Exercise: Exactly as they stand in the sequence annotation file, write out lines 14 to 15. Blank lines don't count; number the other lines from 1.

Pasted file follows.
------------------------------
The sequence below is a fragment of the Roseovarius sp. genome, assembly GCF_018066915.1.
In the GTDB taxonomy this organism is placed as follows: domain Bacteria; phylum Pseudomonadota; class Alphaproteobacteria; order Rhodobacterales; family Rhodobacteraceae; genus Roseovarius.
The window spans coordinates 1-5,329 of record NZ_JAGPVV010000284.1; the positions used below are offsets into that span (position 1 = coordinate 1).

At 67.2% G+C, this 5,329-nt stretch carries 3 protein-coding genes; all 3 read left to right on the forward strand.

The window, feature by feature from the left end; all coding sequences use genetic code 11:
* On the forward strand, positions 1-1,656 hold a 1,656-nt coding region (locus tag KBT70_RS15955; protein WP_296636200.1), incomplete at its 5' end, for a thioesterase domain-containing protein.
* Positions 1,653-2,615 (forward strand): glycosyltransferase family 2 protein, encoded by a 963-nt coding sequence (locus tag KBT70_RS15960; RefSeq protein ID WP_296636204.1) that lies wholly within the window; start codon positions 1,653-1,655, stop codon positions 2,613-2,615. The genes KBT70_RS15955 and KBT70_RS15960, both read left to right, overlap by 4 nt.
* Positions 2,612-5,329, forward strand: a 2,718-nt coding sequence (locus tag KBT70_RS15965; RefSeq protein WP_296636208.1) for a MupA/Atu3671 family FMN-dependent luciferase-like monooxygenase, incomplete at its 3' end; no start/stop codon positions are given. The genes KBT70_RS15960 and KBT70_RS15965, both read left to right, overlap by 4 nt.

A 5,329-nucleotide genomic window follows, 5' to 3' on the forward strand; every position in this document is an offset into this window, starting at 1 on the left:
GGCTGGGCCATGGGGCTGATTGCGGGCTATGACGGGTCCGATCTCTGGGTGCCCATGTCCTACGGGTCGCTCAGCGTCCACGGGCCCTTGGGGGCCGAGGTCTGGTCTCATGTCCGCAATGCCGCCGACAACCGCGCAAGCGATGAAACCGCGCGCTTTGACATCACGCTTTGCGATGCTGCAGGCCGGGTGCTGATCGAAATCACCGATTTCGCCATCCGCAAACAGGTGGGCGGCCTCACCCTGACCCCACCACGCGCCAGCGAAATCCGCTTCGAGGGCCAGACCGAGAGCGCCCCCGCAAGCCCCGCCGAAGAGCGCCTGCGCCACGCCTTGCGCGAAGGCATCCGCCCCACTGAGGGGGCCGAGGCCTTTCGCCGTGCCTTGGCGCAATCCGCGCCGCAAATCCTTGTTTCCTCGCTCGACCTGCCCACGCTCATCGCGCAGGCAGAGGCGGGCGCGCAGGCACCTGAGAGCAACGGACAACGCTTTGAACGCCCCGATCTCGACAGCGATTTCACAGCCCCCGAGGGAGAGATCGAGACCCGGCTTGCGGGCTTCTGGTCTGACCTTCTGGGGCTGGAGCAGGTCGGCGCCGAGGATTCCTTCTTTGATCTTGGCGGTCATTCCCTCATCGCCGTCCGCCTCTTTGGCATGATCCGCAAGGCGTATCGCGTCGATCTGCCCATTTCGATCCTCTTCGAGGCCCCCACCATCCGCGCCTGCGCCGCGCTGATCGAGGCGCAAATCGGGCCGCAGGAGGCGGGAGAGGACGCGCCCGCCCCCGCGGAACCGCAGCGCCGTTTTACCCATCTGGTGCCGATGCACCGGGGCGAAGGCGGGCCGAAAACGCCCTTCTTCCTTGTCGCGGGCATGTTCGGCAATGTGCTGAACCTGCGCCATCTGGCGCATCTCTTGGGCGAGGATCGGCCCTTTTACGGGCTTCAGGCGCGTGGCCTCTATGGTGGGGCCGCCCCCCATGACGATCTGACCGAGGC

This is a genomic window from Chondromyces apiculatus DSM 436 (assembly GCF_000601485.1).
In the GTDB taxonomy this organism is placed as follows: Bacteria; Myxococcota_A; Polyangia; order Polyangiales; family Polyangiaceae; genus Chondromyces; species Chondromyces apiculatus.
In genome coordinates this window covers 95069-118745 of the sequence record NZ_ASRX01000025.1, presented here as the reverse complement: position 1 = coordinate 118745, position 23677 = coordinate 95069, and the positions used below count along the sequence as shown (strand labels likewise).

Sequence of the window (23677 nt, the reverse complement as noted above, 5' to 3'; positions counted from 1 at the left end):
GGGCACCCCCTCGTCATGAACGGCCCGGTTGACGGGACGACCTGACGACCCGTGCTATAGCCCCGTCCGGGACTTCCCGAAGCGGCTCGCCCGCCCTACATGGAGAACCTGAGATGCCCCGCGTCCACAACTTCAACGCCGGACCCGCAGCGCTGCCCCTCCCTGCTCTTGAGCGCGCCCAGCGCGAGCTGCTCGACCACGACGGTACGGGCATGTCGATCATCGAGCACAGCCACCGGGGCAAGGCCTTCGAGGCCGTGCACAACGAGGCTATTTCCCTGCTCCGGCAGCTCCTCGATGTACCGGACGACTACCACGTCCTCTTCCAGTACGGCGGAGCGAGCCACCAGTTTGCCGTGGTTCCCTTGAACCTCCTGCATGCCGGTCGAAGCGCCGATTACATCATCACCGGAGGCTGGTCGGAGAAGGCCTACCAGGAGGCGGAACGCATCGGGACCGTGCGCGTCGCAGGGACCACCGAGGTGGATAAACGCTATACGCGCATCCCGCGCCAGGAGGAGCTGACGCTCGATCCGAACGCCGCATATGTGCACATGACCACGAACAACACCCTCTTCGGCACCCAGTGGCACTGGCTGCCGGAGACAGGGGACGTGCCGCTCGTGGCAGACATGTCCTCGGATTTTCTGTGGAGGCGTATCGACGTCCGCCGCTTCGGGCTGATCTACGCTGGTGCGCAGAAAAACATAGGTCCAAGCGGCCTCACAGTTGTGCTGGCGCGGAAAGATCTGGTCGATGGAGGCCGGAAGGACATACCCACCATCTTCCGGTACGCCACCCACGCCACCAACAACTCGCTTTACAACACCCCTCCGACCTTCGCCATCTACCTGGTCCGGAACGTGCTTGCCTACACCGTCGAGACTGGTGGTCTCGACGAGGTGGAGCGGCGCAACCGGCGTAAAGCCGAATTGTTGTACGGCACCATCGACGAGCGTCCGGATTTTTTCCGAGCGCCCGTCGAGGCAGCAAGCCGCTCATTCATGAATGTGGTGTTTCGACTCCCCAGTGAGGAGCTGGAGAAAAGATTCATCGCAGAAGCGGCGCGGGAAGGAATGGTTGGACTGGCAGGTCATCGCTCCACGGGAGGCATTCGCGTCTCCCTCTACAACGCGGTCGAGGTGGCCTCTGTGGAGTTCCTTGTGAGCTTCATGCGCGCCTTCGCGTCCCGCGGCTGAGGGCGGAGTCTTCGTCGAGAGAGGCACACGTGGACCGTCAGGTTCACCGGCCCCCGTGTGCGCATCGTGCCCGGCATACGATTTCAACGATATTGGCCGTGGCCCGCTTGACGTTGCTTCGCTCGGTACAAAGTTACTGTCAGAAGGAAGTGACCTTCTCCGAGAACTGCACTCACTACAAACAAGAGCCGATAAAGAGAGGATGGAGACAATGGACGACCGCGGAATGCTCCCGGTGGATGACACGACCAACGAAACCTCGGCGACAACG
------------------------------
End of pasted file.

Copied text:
Sequence of the window (23677 nt, the reverse complement as noted above, 5' to 3'; positions counted from 1 at the left end):
GGGCACCCCCTCGTCATGAACGGCCCGGTTGACGGGACGACCTGACGACCCGTGCTATAGCCCCGTCCGGGACTTCCCGAAGCGGCTCGCCCGCCCTACATGGAGAACCTGAGATGCCCCGCGTCCACAACTTCAACGCCGGACCCGCAGCGCTGCCCCTCCCTGCTCTTGAGCGCGCCCAGCGCGAGCTGCTCGACCACGACGGTACGGGCATGTCGATCATCGAGCACAGCCACCGGGGCAAGGCCTTCGAGGCCGTGCACAACGAGGCTATTTCCCTGCTCCGGCAGCTCCTCGATGTACCGGACGACTACCACGTCCTCTTCCAGTACGGCGGAGCGAGCCACCAGTTTGCCGTGGTTCCCTTGAACCTCCTGCATGCCGGTCGAAGCGCCGATTACATCATCACCGGAGGCTGGTCGGAGAAGGCCTACCAGGAGGCGGAACGCATCGGGACCGTGCGCGTCGCAGGGACCACCGAGGTGGATAAACGCTATACGCGCATCCCGCGCCAGGAGGAGCTGACGCTCGATCCGAACGCCGCATATGTGCACATGACCACGAACAACACCCTCTTCGGCACCCAGTGGCACTGGCTGCCGGAGACAGGGGACGTGCCGCTCGTGGCAGACATGTCCTCGGATTTTCTGTGGAGGCGTATCGACGTCCGCCGCTTCGGGCTGATCTACGCTGGTGCGCAGAAAAACATAGGTCCAAGCGGCCTCACAGTTGTGCTGGCGCGGAAAGATCTGGTCGATGGAGGCCGGAAGGACATACCCACCATCTTCCGGTACGCCACCCACGCCACCAACAACTCGCTTTACAACACCCCTCCGACCTTCGCCATCTACCTGGTCCGGAACGTGCTTGCCTACACCGTCGAGACTGGTGGTCTCGACGAGGTGGAGCGGCGCAACCGGCGTAAAGCCGAATTGTTGTACGGCACCATCGACGAGCGTCCGGATTTTTTCCGAGCGCCCGTCGAGGCAGCAAGCCGCTCATTCATGAATGTGGTGTTTCGACTCCCCAGTGAGGAGCTGGAGAAAAGATTCATCGCAGAAGCGGCGCGGGAAGGAATGGTTGGACTGGCAGGTCATCGCTCCACGGGAGGCATTCGCGTCTCCCTCTACAACGCGGTCGAGGTGGCCTCTGTGGAGTTCCTTGTGAGCTTCATGCGCGCCTTCGCGTCCCGCGGCTGAGGGCGGAGTCTTCGTCGAGAGAGGCACACGTGGACCGTCAGGTTCACCGGCCCCCGTGTGCGCATCGTGCCCGGCATACGATTTCAACGATATTGGCCGTGGCCCGCTTGACGTTGCTTCGCTCGGTACAAAGTTACTGTCAGAAGGAAGTGACCTTCTCCGAGAACTGCACTCACTACAAACAAGAGCCGATAAAGAGAGGATGGAGACAATGGACGACCGCGGAATGCTCCCGGTGGATGACACGACCAACGAAACCTCGGCGACAACG